PPB union troubled over decision to alter shifts

Next year, the police bureau will have a 5-shift configuration

A siren and a Portland police car, file. (KOIN)
A siren and a Portland police car, file. (KOIN)

PORTLAND, Ore. (KOIN 6) — The Portland Police Association (PPA) filed a grievance this weekend after learning the chief of police will roll out a new shift configuration bureau-wide.

On Friday, Chief Lawrence P. O’Dea III sent an email to all bureau employees in which he announced his plan to implement a five shift configuration by February.

Currently, the bureau operates under a three-shift configuration: day shift (7 a.m. – 5 p.m.), afternoon shift (4 p.m. – 2 a.m.) and night shift (10 p.m. – 8 a.m.). Under O’Dea’s new plan, one of the new shifts will start at 12 p.m., the other at 6 p.m.

In his e-mail, obtained by KOIN 6 News on Monday, O’Dea writes the new configuration “will allow us to have more bodies when we need them and less when we don’t.”

To reach a 40-hour work week, officers work four, 10 hour shifts. O’Dea writes that it’s “imperative” that he keep the current 10-hour a day shift to allow officers three days off. He writes in his email that having only three shifts on a 4/10 configuration “does not allow us to staff efficiently or effectively around the workload.” O’Dea said in his email that “most of the departments around us have gone to a 4 or 5 shift patrol model for the same reasons.”

KOIN 6 News has also learned that O’Dea is pulling officers from specialty units to back fill vacant patrol shifts. The decision is coming under fire by rank and file within the bureau.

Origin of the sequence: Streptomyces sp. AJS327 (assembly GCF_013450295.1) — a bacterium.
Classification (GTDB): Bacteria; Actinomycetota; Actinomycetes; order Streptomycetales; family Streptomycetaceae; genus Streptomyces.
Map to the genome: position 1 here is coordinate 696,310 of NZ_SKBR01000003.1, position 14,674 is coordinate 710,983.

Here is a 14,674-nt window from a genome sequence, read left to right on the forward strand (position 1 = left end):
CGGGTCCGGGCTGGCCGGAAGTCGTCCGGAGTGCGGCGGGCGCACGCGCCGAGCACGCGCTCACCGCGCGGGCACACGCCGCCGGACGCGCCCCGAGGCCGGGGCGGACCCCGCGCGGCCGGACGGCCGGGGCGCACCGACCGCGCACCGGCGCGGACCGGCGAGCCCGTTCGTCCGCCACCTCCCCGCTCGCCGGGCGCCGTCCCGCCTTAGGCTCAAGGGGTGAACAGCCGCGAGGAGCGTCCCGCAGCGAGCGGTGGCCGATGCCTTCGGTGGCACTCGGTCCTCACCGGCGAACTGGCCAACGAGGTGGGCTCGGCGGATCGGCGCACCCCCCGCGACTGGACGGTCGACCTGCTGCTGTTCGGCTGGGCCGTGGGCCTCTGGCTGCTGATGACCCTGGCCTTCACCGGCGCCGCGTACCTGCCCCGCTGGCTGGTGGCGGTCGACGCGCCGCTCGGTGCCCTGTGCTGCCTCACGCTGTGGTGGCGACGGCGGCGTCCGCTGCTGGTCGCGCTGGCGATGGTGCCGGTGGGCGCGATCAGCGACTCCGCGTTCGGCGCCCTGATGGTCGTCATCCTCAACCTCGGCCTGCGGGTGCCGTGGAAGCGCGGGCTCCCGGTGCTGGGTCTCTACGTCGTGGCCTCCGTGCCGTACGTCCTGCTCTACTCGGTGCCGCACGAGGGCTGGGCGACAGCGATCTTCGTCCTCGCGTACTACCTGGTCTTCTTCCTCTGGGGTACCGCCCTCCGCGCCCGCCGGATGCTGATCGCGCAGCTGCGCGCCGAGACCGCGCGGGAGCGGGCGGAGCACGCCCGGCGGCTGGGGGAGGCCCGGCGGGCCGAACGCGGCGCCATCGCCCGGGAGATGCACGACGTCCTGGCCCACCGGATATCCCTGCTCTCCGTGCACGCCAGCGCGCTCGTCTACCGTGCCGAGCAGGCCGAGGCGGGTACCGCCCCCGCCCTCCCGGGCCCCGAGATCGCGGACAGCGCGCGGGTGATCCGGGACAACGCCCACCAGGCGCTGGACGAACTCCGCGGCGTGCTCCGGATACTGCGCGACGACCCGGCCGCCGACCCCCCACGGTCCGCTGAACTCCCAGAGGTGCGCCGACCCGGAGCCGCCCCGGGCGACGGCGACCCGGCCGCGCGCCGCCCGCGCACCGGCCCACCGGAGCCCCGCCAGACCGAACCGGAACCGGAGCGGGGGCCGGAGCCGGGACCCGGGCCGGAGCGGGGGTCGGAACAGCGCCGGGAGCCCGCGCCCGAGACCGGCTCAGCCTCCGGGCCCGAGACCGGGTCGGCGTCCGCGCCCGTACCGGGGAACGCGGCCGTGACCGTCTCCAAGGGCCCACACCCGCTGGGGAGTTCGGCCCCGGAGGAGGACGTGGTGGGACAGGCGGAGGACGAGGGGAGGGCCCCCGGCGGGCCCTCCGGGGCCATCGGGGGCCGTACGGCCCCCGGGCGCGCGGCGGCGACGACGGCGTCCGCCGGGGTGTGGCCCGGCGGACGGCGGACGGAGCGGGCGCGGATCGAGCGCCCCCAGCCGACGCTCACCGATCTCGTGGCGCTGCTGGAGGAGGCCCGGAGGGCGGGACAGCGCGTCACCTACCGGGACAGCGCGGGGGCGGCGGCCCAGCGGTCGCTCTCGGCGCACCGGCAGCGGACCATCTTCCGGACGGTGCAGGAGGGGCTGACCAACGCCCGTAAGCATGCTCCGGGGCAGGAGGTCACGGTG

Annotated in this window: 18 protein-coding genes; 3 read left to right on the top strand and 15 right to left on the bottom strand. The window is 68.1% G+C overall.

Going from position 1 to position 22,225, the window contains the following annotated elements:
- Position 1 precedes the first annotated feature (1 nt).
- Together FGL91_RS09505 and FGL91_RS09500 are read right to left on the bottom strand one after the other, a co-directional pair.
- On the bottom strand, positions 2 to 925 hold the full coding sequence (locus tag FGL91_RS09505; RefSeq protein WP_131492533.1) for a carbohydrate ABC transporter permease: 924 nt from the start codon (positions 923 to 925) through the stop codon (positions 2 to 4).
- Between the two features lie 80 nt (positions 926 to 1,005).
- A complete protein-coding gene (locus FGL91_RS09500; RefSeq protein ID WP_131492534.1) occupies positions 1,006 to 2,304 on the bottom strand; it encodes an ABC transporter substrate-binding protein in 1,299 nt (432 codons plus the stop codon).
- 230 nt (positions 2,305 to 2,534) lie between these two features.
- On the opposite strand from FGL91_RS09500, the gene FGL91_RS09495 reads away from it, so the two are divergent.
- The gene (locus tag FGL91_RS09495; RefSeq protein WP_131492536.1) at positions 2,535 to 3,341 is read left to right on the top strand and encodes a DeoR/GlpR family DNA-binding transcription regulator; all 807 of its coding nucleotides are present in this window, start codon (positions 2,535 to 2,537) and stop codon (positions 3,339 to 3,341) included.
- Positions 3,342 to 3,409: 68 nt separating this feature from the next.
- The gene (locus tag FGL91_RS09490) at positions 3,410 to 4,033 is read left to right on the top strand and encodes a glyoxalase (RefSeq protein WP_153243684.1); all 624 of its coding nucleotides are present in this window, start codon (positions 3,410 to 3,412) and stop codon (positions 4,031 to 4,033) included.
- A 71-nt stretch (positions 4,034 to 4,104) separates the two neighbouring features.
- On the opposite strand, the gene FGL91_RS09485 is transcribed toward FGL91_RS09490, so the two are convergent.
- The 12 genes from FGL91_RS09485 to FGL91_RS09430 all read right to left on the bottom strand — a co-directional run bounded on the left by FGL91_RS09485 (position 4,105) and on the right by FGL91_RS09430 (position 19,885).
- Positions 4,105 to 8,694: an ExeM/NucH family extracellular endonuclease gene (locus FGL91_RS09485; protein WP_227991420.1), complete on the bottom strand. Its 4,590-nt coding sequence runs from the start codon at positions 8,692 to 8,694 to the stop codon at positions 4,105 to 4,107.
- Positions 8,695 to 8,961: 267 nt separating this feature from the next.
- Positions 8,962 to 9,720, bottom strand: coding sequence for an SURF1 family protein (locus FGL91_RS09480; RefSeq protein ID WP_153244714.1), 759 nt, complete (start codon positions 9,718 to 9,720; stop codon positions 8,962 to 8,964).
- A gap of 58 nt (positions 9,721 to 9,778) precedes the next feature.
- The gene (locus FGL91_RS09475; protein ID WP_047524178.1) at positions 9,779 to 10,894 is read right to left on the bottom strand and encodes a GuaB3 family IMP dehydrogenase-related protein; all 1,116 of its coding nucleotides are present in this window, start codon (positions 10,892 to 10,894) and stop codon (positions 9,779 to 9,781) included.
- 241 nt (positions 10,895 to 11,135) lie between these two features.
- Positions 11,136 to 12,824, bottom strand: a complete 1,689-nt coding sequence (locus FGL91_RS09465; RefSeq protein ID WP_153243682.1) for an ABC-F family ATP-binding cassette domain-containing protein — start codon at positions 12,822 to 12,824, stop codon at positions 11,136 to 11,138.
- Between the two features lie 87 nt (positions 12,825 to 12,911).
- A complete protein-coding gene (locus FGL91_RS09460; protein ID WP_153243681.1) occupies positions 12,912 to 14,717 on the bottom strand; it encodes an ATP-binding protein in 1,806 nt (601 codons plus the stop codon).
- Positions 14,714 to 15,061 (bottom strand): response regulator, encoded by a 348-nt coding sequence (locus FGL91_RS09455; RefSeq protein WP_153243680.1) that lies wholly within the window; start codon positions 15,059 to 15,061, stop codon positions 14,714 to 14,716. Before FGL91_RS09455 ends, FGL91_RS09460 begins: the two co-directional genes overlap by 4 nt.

PPB Chief Larry O'Dea in a file photo.
PPB Chief Larry O’Dea in a file photo.

PPA President Daryl Turner calls the staffing issues facing the bureau “catastrophic.”

“We can’t afford to have fewer officers at any time,” Turner said.

Turner said the bureau’s number one mission is to respond to calls for service made by the public.

“And number 1.1 is to investigate crimes,” Turner said.

On Sunday, when a semi caught fire, after crashing on Highway 30, Turner said 15 officers and two sergeants responded. Under the five shift configuration, Turner said there would have only been 10 officers available to respond. If additional officers were needed, the bureau would need to pull from other precincts and officers wouldn’t be able to respond to non-priority calls, Turner said.

In an email to PPA members that was sent on Saturday, Turner said PPA is “very frustrated and disappointed by the Chief’s decision and the way he went about announcing such a dramatic change to the way patrol operates.”

Turner said O’Dea sent out his email an hour before the close of business on Friday.

“By sending an email out late on a Friday afternoon, the Chief is avoiding having to take responsibility for his very unpopular decision.”

Turner and PPA filed a grievance on Saturday.

“The Chief ignored the widespread opposition to a 5-shift configuration from both the rank-and-file and command staff,” Turner writes in his email.